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Thesis Format

Integrated Article


Doctor of Philosophy


Civil and Environmental Engineering


Timothy, Newson A.


Estimation of the bearing capacity and deformations of large shallow foundations under combined loadings can be of great significance. Some geotechnical design guidelines recommend the failure load envelope method for ultimate limit state analysis. Since many investigations of this method focus primarily on undrained failure envelopes using unlimited-tension interfaces, zero-tension interfaces have not been well investigated. In addition, less work is available on drained failure envelopes. For serviceability limit states, the majority of approaches used are based on uncoupled, isotropic assumptions. Further work needs to be done on more appropriate elastic solutions for combined loadings.

General VHMT failure envelopes for circular foundations under undrained and drained soil conditions have been investigated using finite element analysis. The effects of soil strength heterogeneity, foundation embedment and surficial crustal layer have been examined for undrained soil conditions. In addition, cohesive-frictional soils have been considered for drained soil conditions. In comparison, classical bearing capacity theories appear to be rather conservative for combined loadings.

To estimate the deformations of large shallow foundations under combined loadings, researchers have proposed many analytical isotropic elastic solutions based on idealized soil conditions. However, many natural soils will be anisotropic or at least transversely isotropic due to their complex deposition history. This research has investigated the coupled elastic stiffnesses for circular foundations founded in cross-anisotropic soils. Gibson and embedment correction factors have been derived to account for the effects of soil stiffness non-homogeneity and foundation embedment.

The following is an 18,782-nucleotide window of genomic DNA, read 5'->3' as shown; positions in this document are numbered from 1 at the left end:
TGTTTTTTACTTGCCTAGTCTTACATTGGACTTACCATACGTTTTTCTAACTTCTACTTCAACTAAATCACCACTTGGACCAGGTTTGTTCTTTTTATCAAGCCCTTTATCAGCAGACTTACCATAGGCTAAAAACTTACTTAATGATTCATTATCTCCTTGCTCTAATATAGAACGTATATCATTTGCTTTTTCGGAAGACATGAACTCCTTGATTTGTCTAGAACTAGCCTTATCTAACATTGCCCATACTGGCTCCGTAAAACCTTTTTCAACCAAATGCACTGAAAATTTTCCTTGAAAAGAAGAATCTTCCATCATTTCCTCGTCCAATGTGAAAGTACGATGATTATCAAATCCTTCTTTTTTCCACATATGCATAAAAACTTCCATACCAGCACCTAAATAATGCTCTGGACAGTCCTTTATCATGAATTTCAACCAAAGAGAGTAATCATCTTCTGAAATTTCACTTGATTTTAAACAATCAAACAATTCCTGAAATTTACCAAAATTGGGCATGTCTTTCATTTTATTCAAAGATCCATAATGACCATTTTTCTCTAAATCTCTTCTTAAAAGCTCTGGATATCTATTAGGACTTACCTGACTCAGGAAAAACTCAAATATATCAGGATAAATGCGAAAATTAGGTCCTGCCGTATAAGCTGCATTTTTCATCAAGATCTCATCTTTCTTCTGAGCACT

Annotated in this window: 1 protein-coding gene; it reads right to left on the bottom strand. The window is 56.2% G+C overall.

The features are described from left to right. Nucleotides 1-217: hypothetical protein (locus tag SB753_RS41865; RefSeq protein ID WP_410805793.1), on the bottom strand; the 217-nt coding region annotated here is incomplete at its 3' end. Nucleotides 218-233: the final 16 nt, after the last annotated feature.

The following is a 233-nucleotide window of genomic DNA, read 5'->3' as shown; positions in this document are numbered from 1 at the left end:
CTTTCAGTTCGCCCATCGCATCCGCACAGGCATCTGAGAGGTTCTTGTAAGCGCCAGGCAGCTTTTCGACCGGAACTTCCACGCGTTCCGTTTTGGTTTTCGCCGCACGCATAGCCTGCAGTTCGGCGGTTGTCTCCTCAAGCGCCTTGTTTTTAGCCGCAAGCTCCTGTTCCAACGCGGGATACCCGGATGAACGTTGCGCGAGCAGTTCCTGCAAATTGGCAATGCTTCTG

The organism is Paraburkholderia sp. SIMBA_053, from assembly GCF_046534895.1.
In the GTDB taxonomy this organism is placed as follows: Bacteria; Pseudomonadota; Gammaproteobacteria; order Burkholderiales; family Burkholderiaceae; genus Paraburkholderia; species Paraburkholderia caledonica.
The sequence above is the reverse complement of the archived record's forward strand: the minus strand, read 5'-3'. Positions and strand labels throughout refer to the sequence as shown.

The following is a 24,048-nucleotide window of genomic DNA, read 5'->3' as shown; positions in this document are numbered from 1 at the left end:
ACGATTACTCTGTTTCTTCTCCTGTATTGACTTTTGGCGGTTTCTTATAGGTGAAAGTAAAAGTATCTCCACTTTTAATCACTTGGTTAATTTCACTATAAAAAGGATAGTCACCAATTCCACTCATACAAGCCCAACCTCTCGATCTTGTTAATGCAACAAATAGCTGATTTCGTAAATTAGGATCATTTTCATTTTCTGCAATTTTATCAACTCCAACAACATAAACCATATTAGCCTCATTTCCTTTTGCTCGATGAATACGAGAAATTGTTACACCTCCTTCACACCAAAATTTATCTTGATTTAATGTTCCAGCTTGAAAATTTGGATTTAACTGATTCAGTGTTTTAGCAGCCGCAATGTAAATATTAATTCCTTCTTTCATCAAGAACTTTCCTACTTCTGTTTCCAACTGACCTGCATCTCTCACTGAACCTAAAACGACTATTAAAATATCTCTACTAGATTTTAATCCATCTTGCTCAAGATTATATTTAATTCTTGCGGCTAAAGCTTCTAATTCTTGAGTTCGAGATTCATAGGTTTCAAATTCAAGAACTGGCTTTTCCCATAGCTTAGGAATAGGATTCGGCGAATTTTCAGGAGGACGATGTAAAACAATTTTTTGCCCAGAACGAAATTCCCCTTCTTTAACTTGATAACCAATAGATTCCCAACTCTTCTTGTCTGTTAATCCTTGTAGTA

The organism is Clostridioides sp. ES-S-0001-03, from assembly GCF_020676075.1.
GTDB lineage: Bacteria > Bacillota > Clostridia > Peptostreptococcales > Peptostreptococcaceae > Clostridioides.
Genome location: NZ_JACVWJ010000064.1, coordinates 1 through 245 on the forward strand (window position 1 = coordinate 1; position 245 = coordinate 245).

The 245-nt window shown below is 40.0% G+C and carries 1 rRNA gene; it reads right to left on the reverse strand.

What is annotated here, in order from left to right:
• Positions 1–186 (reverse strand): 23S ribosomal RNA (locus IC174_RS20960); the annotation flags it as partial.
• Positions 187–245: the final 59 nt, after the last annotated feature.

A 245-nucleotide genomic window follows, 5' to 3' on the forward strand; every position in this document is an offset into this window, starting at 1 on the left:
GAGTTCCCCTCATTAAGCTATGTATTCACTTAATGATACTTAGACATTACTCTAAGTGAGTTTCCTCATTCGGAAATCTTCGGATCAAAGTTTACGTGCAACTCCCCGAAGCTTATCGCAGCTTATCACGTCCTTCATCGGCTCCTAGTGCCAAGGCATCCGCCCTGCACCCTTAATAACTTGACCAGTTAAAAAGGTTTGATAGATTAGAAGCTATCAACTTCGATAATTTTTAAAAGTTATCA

Summary for Lay Audience

Large onshore and offshore foundations are often subjected to complex environmental and climate loadings. To ensure the safety of structures, these foundations are designed to satisfy various criteria, but two of the most critical are: (1) the foundation capacity is larger than the possible maximum loading and (2) the foundation deformations under working loads are within given tolerances. This thesis has developed new methods for estimating the capacity and deformations of large circular foundations.

To estimate the capacity for circular foundations, the failure load envelope under combined vertical-horizontal-moment-torsional loadings have been investigated. Practical foundations are often designed to be embedded and many soils exhibit increasing strength with depth and have a thin layer of stiff crust; the effects of foundation embedment, increasing soil strength and surficial crust on the foundation capacity have been examined. This method should aid the capacity assessment for large shallow circular foundations and lead to cost savings.

To assess foundation deformations, the foundation stiffness, which is defined as the ratio of load and resulting displacement, is often adopted. This research has investigated the stiffness for circular foundations. Many natural soil deposits exhibit some degree of directionally dependent stiffness anisotropy due to their complex deposition history, where the soil has different mechanical properties in the vertical and horizontal planes. The developed approach should aid the deformation assessment for large shallow circular foundations and lead to more economic foundation construction.

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Creative Commons Attribution 4.0 License
This work is licensed under a Creative Commons Attribution 4.0 License.